A bright future for the tree shrew in neuroscience research

I’m a post-doc at the Max Planck Florida Institute for Neuroscience, working with David Fitzpatrick on the tree shrew visual system.

I want to understand how the visual system becomes perfectly suited to an animal’s specific visual experience. A lot of factors influence visual experience across an animal’s life-time, like the structure of the retina, the environment, and how the animal moves around in its environment. I’ve studied the visual system of mice, cats, and tree shrews, trying to determine how neural connections transform visual inputs. More recently, I’ve started to think about how these transformations are shaped by, and shape, an animal’s specific movement patterns.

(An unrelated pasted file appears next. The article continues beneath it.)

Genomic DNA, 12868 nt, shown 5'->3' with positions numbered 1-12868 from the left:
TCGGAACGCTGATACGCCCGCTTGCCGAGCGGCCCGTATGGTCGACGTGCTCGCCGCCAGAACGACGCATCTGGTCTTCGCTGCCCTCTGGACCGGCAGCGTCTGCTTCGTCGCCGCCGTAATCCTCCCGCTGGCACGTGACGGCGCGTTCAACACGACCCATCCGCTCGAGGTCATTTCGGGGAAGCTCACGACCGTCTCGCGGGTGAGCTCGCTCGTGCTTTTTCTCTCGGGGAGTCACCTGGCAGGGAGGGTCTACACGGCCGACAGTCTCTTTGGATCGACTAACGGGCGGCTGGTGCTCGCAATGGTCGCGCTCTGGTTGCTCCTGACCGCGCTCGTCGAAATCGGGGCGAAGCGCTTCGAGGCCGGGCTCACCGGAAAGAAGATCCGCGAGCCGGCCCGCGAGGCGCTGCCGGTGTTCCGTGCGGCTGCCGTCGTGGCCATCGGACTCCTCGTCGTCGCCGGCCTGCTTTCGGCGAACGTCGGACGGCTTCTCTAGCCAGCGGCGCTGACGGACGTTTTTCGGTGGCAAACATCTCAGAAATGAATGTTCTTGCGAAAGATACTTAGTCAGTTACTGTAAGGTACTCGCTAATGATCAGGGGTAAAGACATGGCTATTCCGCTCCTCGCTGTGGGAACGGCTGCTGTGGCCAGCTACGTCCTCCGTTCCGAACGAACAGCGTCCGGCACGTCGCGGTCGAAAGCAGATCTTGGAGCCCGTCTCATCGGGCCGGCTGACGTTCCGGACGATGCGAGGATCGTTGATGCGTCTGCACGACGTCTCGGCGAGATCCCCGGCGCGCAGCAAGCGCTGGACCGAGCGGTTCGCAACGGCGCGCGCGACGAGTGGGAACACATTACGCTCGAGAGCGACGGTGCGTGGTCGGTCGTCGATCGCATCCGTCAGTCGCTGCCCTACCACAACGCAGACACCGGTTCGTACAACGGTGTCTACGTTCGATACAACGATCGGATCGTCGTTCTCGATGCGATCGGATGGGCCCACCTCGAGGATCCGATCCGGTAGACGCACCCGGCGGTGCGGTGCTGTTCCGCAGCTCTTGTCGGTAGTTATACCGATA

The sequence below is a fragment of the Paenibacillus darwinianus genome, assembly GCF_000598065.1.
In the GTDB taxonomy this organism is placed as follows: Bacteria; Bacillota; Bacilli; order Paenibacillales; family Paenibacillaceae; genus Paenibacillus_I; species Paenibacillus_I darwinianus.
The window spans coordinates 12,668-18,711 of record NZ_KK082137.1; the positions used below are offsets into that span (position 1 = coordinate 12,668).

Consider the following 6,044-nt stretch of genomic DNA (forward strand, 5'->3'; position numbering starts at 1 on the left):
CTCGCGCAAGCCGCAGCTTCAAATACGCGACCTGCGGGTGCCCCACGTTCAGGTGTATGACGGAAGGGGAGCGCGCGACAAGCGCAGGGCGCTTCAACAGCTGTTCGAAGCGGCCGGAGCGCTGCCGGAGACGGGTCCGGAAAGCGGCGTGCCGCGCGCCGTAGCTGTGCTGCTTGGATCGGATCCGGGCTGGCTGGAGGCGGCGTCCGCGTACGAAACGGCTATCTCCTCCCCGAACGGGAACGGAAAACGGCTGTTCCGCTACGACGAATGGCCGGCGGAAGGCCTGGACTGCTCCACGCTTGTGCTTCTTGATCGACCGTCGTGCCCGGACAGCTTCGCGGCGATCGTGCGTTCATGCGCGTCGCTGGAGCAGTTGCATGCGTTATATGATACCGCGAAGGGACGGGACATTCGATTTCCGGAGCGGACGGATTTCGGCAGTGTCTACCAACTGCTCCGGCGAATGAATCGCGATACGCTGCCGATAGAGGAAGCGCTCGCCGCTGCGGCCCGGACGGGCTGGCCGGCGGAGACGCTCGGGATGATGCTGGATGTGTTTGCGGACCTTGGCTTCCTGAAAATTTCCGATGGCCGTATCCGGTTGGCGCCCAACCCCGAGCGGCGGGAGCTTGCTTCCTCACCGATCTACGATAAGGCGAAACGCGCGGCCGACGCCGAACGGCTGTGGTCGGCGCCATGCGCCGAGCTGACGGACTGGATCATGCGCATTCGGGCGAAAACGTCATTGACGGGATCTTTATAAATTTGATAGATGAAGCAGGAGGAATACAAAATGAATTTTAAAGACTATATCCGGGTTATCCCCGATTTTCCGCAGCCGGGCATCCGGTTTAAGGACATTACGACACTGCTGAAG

I think the most clever, and interesting, path towards understanding the brain includes multiple animals, and leveraging the quirks each one comes with. Over the past couple of years, I’ve worked on establishing the tree shrew as a model of the extrastriate visual system. I found a unique map of the retina in the secondary visual cortex (V2) of tree shrews that overturned a lot of working assumptions about cortical representations of ego-centric visual space. This data helped to make sense of similar strange-looking patterns in ferrets and squirrels and setup some exciting guesses for primates.